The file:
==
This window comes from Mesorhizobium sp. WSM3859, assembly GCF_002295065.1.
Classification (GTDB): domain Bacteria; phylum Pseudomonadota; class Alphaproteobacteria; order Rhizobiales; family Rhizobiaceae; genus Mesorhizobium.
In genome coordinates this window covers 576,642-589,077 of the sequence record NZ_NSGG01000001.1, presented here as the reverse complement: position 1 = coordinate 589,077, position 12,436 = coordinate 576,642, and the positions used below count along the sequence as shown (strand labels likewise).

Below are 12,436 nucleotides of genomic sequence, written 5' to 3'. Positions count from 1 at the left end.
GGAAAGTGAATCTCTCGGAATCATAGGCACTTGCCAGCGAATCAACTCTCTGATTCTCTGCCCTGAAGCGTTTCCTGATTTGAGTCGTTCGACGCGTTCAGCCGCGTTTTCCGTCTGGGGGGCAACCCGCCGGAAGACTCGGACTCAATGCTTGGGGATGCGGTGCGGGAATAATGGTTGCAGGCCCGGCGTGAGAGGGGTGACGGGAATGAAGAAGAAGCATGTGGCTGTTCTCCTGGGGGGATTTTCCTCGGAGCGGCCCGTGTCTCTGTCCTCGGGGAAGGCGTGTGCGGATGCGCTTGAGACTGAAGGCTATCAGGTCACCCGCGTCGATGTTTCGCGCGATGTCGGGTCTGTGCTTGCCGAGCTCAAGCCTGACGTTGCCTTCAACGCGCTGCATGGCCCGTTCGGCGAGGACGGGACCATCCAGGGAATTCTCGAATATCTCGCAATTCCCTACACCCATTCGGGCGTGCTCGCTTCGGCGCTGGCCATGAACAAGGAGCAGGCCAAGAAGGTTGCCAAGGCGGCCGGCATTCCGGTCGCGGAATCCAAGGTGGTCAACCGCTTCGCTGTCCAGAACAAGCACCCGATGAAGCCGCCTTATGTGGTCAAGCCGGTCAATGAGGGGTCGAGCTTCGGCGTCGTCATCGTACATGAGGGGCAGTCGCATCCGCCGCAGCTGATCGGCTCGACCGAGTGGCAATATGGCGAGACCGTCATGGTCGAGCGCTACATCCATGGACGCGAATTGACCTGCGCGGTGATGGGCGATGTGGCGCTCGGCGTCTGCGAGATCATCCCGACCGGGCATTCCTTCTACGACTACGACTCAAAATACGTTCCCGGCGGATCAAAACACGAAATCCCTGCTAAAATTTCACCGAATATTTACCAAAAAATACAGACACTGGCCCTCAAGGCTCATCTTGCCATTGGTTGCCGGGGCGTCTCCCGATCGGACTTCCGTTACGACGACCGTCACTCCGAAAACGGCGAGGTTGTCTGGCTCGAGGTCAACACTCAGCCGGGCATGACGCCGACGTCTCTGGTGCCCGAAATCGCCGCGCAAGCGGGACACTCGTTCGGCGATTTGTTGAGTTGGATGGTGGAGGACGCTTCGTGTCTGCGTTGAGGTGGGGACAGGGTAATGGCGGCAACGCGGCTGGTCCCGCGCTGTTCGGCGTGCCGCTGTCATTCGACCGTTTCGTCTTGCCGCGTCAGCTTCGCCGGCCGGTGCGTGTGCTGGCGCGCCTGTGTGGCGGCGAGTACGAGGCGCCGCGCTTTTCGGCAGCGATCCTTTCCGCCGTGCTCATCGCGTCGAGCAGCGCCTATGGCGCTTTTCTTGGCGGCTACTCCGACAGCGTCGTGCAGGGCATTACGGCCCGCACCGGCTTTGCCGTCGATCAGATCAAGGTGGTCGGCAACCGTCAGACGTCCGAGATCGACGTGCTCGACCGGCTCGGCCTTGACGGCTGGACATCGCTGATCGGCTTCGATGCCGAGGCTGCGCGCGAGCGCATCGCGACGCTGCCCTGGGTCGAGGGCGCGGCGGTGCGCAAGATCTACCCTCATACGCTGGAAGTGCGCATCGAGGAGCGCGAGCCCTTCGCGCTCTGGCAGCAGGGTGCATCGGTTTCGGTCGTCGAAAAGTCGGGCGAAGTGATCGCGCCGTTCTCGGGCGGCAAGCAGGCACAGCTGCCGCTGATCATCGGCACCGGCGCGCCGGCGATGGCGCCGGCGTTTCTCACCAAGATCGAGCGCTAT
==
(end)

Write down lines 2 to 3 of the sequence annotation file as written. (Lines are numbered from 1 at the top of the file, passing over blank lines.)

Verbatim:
Classification (GTDB): domain Bacteria; phylum Pseudomonadota; class Alphaproteobacteria; order Rhizobiales; family Rhizobiaceae; genus Mesorhizobium.
In genome coordinates this window covers 576,642-589,077 of the sequence record NZ_NSGG01000001.1, presented here as the reverse complement: position 1 = coordinate 589,077, position 12,436 = coordinate 576,642, and the positions used below count along the sequence as shown (strand labels likewise).